1. Go to the appointment.  You may bring an attorney, but no one else.  There will be security at the location, and of course no one will know you are carrying currency unless  you tell them – so don’t.  Be on time, wear business attire, be polite and confident.  They will almost certainly NOT allow you to have a cell phone or laptop with you, so have all your paperwork — to do list, CV, mission/plan, receipts, spreadsheets, trust docs, one-page summaries of humanitarian projects, plus any other documentation, neatly organized in a three-ring binder. If you haven’t already arranged this, do it right the heck now!

 

  1. At the appointment, YOU will
    1. Present your ID and currency.
    2. Receive the written receipt for the currencies.
    3. Ask for ‘screen’ or ‘contract’ rates for ALL your currencies.  Make sure to bring your notes about how what you expect those rates to be.  If I receive confirmation on those rates, I will send them to you beforehand;  otherwise, use the ones I already sent with the Eight Sequence article (attached) — the rates in the middle column. Talk about your humanitarian plans, and make it clear you are setting things up for the long term, say, a hundred years.  It’s totally okay to use the other 20% for you!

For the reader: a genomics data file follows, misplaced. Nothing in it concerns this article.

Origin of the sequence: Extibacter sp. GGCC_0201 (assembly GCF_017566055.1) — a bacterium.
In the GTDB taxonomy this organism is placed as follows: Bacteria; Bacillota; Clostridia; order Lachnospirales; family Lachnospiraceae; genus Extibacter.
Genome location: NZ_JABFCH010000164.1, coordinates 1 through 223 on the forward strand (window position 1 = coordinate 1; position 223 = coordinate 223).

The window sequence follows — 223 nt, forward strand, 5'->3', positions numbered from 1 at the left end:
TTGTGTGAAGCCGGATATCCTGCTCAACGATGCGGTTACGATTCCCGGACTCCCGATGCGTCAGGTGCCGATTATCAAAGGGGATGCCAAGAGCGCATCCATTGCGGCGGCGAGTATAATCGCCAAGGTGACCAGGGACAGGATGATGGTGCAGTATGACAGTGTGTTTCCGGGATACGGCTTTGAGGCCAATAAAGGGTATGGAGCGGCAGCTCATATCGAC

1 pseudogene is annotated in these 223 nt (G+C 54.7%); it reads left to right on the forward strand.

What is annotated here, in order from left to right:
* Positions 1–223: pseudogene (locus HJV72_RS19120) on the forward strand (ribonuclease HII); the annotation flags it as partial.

4. Read the NDA.  If you’re reasonably happy, sign it, and initial on each page.  Get a copy for your records.
    5. You will make decisions about the Zim structured payout — I suggest 25 years @ 10%.  Find out how often you will be paid that interest.
    6. Have them set up a new, clean TRUST account — a NON INTEREST BEARING account — for each currency.